Toxic work environments cause people to question themselves and their judgments. Sometimes it becomes difficult to know if you are doing a good job, or not, because of the negative feedback or response.
We’re going to break this article down into two sections:
- Common Characteristics of a Lightning Rod
- Tips for Grounding Yourself and Dealing With Business Bullies
Common Characteristics of the Lightning Rod
Is This What You are Experiencing?
You’re an expert at what you do. You take your work seriously. You are probably a perfectionist and always try to do an excellent job. You have high values and standards for yourself and your work. You see the wide-ranging impact of your work on other facets of the work in your department and the company. You “walk your talk” meaning you are consistent and aligned in all your talk and actions. You are a professional and try to stay “adult” in all your interactions.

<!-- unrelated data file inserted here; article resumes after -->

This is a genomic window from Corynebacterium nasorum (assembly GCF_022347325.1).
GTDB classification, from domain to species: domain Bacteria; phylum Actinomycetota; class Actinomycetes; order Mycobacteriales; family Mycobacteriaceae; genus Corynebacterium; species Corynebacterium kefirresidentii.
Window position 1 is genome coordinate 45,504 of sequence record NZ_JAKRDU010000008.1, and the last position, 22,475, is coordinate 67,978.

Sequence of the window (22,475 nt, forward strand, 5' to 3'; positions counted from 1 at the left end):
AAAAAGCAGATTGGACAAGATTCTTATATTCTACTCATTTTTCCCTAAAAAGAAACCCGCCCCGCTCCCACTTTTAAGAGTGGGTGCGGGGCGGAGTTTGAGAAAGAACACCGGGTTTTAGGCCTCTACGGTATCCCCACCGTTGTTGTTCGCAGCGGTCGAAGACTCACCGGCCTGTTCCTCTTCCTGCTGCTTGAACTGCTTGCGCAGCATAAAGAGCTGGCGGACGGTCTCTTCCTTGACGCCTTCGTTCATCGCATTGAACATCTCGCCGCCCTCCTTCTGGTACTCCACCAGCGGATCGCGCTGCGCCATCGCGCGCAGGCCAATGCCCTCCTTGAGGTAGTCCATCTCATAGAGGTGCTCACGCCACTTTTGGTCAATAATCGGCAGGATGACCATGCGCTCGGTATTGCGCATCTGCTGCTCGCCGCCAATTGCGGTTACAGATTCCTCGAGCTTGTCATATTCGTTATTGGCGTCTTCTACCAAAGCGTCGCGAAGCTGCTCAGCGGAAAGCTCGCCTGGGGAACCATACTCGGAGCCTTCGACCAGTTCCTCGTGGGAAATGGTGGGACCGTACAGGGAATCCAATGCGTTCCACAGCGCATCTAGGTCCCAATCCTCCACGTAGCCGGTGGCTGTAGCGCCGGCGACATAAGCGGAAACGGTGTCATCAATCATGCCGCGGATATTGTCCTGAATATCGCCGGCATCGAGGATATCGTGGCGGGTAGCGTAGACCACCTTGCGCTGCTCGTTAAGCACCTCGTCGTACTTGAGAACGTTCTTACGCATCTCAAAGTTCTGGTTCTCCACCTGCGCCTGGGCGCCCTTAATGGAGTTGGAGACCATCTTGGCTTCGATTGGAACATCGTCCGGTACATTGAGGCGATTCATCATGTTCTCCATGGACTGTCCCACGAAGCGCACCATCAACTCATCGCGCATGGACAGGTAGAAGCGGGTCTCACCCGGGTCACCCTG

More often than not, but not always, you are female. Your age, stage in career, or experience level does not matter. At other companies you always got along; It’s surprising or hard to figure out why you are treated this way. No matter what you do it seems to draw negative attention or reaction. Even the people you supervise know you are on a “hit list” from above. Your self-esteem is plummeting. You used to feel appropriately confident in your skills. Now you are plagued with self-doubts. You dread going to work.